Digital Realty (DLR) is a REIT that specializes in technology-related real estate. Specifically, it ...
What's Up DOC?
06/13/2019 5:00 am EST
Physicians Realty Trust (DOC) is a healthcare real estate investment trust (REIT) focused on the acquisition and management of high quality medical office facilities leased to health systems in the U.S., explains Doug Gerlach, editor of SmallCap Informer.
The REIT currently owns 250 properties in 30 states valued at $4.41 billion. At year-end 2018, 95.4% of its properties were leased, with a weighted average lease term of 7.7 years.
No more than 7% of its portfolio is scheduled to renew in any one year through 2025. Tenant specialties include oncology, orthopedics, internal medicine, surgery, and ophthalmology, but multi-specialty health system properties make up the lion’s share at 45.6% of gross leasable area.
Management points to its relationships with physicians, hospitals, and health systems as a distinct strategic advantage. In fact, 88% of the REIT’s net operating income is generated in “on campus” facilities of larger healthcare systems.
It’s no surprise that the U.S. population will age considerably in the coming decades, with per-capita healthcare spending by individuals aged 65 and over nearly three times higher than of other groups on an annual basis.
The Centers for Medicare and Medicaid Services projects a 64% increase in healthcare expenditures during the next 10 years, driven largely by these demographic shifts, and generating demand for services delivered in properties owned by Physicians Realty Trust.
Since 2011, Physicians Realty Trust has grown total revenues at an average annual rate of 78.7%, slowing to 22.6% from 2017 to 2018 to reach $411.0 million.
Funds from Operations per share (FFO/S) have grown at an annual rate of 27.3% since 2011, slowing to a 13.6% growth rate from 2017 to 2018.
In the first quarter ended March 31, 2019, revenues were flat while FFO/S declined slightly from $0.27 to $0.26. Much of the softness was due to the unexpected closing in late 2018 of a facility in El Paso, Texas.
In its quarterly announcement, however, President and CEO John T. Thomas announced that the company had agreed in principal to a tenyear lease with a new tenant, at better terms than it had earned with the prior tenant.
After the close of the quarter, Physicians Realty completed the acquisition of a $14.8 million surgery center in Pasadena, Texas, a newly constructed 27,035 square foot medical office building that is 100% leased through 2034.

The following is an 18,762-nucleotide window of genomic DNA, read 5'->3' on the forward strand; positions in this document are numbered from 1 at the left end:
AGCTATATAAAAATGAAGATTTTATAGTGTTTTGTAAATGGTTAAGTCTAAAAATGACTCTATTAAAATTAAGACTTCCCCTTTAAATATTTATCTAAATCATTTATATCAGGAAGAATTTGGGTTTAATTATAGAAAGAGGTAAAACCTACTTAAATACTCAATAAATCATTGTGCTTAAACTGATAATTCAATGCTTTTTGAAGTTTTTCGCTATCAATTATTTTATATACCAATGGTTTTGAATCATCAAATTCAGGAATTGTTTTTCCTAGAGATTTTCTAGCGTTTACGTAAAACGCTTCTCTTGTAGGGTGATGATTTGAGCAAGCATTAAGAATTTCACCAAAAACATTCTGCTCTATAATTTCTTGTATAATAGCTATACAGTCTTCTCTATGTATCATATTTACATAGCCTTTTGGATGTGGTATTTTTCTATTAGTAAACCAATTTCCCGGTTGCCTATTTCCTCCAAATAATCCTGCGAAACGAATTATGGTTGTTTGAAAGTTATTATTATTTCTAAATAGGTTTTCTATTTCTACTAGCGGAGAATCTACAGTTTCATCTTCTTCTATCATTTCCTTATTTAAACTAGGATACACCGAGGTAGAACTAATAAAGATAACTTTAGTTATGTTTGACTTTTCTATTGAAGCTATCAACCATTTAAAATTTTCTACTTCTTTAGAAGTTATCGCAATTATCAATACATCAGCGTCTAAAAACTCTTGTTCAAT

The company plans to dispose of or reposition several properties this year that don’t fit with their portfolio objectives, and has several acquisitions in the pipeline. Our analysis indicates that FFO/S could grow in the 10-12% annual range through 2023. In our study, we project growth at 10% to provide a margin of safety.
As a capital-intensive real estate business, Physicians Realty funds its growth with a mix of debt (both private and public), unsecured term loans and credit facilities, and public equity offerings.
It is rated investment grade by Moody’s (Baa3) and S&P (BBB-). The trust’s long-term debt-to-equity and debt-to-capital are low relative to similar REITs, and its leverage ratios are comfortably in compliance with all covenant thresholds as determined in its debt notes.
With a present yield of around 5%, Physicians Realty is an attractive income candidate on its own. But the addition of some significant capital appreciation provides a total return that could exceed 16% annually over the next few years.
The current P/FFO ratio is 16.9, and we believe it could reach 18 if FFO/S growth of 10% is achieved, causing the high price to reach $31.70. On the downside, a slide to a low P/FFO ratio of 13 indicates a price of $14.30. The upside/downside ratio from the current price is 3.2 to 1, with a maximum buy price of $18.70.
Related Articles on REITS
I am adding another higher-yielding stock position to our Dynamic Income portfolio: AmeriCold Realty...
In the second-quarter of 2020, some 244 firms increased their dividends. That sounds pretty good unt...
REITs were trashed swiftly and thoroughly as soon as investors realized April rent payments were goi...